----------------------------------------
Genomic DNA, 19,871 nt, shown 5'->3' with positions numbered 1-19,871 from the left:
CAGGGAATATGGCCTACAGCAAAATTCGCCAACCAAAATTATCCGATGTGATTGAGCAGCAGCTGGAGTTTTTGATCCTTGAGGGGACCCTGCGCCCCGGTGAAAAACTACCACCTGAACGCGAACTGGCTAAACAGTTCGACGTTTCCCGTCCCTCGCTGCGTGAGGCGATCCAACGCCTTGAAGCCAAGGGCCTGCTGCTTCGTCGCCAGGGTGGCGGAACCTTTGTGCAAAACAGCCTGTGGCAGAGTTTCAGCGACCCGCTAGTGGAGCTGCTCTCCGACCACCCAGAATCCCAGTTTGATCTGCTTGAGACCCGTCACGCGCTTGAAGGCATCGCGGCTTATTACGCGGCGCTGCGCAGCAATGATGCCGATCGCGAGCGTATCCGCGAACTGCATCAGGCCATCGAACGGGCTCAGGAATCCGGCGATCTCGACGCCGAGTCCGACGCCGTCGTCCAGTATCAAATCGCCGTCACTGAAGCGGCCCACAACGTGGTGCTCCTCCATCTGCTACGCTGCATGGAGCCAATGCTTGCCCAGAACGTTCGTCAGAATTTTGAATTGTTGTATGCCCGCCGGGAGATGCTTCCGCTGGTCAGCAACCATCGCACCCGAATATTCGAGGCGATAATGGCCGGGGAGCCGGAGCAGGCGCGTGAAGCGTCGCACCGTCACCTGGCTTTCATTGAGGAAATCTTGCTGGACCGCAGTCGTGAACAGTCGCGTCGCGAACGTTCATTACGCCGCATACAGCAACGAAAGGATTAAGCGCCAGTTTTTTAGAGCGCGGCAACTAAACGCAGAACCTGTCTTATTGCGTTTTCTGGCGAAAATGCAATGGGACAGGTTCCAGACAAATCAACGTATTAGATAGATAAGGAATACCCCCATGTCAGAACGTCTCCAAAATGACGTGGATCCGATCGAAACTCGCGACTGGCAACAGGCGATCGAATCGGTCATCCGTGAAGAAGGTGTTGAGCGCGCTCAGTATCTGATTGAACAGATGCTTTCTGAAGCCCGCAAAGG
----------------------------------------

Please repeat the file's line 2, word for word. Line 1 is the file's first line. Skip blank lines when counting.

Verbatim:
CAGGGAATATGGCCTACAGCAAAATTCGCCAACCAAAATTATCCGATGTGATTGAGCAGCAGCTGGAGTTTTTGATCCTTGAGGGGACCCTGCGCCCCGGTGAAAAACTACCACCTGAACGCGAACTGGCTAAACAGTTCGACGTTTCCCGTCCCTCGCTGCGTGAGGCGATCCAACGCCTTGAAGCCAAGGGCCTGCTGCTTCGTCGCCAGGGTGGCGGAACCTTTGTGCAAAACAGCCTGTGGCAGAGTTTCAGCGACCCGCTAGTGGAGCTGCTCTCCGACCACCCAGAATCCCAGTTTGATCTGCTTGAGACCCGTCACGCGCTTGAAGGCATCGCGGCTTATTACGCGGCGCTGCGCAGCAATGATGCCGATCGCGAGCGTATCCGCGAACTGCATCAGGCCATCGAACGGGCTCAGGAATCCGGCGATCTCGACGCCGAGTCCGACGCCGTCGTCCAGTATCAAATCGCCGTCACTGAAGCGGCCCACAACGTGGTGCTCCTCCATCTGCTACGCTGCATGGAGCCAATGCTTGCCCAGAACGTTCGTCAGAATTTTGAATTGTTGTATGCCCGCCGGGAGATGCTTCCGCTGGTCAGCAACCATCGCACCCGAATATTCGAGGCGATAATGGCCGGGGAGCCGGAGCAGGCGCGTGAAGCGTCGCACCGTCACCTGGCTTTCATTGAGGAAATCTTGCTGGACCGCAGTCGTGAACAGTCGCGTCGCGAACGTTCATTACGCCGCATACAGCAACGAAAGGATTAAGCGCCAGTTTTTTAGAGCGCGGCAACTAAACGCAGAACCTGTCTTATTGCGTTTTCTGGCGAAAATGCAATGGGACAGGTTCCAGACAAATCAACGTATTAGATAGATAAGGAATACCCCCATGTCAGAACGTCTCCAAAATGACGTGGATCCGATCGAAACTCGCGACTGGCAACAGGCGATCGAATCGGTCATCCGTGAAGAAGGTGTTGAGCGCGCTCAGTATCTGATTGAACAGATGCTTTCTGAAGCCCGCAAAGG